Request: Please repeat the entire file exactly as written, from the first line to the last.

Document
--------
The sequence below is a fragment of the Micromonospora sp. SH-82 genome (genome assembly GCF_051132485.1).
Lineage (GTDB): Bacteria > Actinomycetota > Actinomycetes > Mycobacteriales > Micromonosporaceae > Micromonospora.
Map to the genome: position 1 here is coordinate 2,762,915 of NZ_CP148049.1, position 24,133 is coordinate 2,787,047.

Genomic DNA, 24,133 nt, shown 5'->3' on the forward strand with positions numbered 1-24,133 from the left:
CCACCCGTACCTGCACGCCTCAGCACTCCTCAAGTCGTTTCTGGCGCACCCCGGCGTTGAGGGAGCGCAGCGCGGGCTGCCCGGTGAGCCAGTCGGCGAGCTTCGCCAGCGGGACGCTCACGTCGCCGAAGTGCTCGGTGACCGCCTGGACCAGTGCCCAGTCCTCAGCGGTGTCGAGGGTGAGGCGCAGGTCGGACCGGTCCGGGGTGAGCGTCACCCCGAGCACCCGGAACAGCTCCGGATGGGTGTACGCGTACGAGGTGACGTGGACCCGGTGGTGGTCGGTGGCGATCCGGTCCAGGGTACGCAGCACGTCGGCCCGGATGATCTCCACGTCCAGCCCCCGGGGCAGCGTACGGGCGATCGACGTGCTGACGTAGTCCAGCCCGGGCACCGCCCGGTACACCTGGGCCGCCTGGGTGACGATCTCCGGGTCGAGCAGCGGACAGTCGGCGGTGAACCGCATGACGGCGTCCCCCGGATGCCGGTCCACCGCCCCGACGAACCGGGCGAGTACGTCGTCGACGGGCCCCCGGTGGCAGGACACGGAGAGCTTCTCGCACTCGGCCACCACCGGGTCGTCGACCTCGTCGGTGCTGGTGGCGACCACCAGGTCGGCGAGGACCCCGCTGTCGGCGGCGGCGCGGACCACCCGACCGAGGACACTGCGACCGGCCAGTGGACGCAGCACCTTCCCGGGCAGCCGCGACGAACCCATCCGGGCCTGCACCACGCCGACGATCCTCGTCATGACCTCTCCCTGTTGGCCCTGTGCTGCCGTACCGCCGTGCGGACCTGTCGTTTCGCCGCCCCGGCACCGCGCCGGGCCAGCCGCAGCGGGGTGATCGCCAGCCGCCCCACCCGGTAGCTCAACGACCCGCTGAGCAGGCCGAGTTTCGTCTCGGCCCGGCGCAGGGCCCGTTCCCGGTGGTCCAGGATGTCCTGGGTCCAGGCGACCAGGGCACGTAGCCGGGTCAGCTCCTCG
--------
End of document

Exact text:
The sequence below is a fragment of the Micromonospora sp. SH-82 genome (genome assembly GCF_051132485.1).
Lineage (GTDB): Bacteria > Actinomycetota > Actinomycetes > Mycobacteriales > Micromonosporaceae > Micromonospora.
Map to the genome: position 1 here is coordinate 2,762,915 of NZ_CP148049.1, position 24,133 is coordinate 2,787,047.

Genomic DNA, 24,133 nt, shown 5'->3' on the forward strand with positions numbered 1-24,133 from the left:
CCACCCGTACCTGCACGCCTCAGCACTCCTCAAGTCGTTTCTGGCGCACCCCGGCGTTGAGGGAGCGCAGCGCGGGCTGCCCGGTGAGCCAGTCGGCGAGCTTCGCCAGCGGGACGCTCACGTCGCCGAAGTGCTCGGTGACCGCCTGGACCAGTGCCCAGTCCTCAGCGGTGTCGAGGGTGAGGCGCAGGTCGGACCGGTCCGGGGTGAGCGTCACCCCGAGCACCCGGAACAGCTCCGGATGGGTGTACGCGTACGAGGTGACGTGGACCCGGTGGTGGTCGGTGGCGATCCGGTCCAGGGTACGCAGCACGTCGGCCCGGATGATCTCCACGTCCAGCCCCCGGGGCAGCGTACGGGCGATCGACGTGCTGACGTAGTCCAGCCCGGGCACCGCCCGGTACACCTGGGCCGCCTGGGTGACGATCTCCGGGTCGAGCAGCGGACAGTCGGCGGTGAACCGCATGACGGCGTCCCCCGGATGCCGGTCCACCGCCCCGACGAACCGGGCGAGTACGTCGTCGACGGGCCCCCGGTGGCAGGACACGGAGAGCTTCTCGCACTCGGCCACCACCGGGTCGTCGACCTCGTCGGTGCTGGTGGCGACCACCAGGTCGGCGAGGACCCCGCTGTCGGCGGCGGCGCGGACCACCCGACCGAGGACACTGCGACCGGCCAGTGGACGCAGCACCTTCCCGGGCAGCCGCGACGAACCCATCCGGGCCTGCACCACGCCGACGATCCTCGTCATGACCTCTCCCTGTTGGCCCTGTGCTGCCGTACCGCCGTGCGGACCTGTCGTTTCGCCGCCCCGGCACCGCGCCGGGCCAGCCGCAGCGGGGTGATCGCCAGCCGCCCCACCCGGTAGCTCAACGACCCGCTGAGCAGGCCGAGTTTCGTCTCGGCCCGGCGCAGGGCCCGTTCCCGGTGGTCCAGGATGTCCTGGGTCCAGGCGACCAGGGCACGTAGCCGGGTCAGCTCCTCG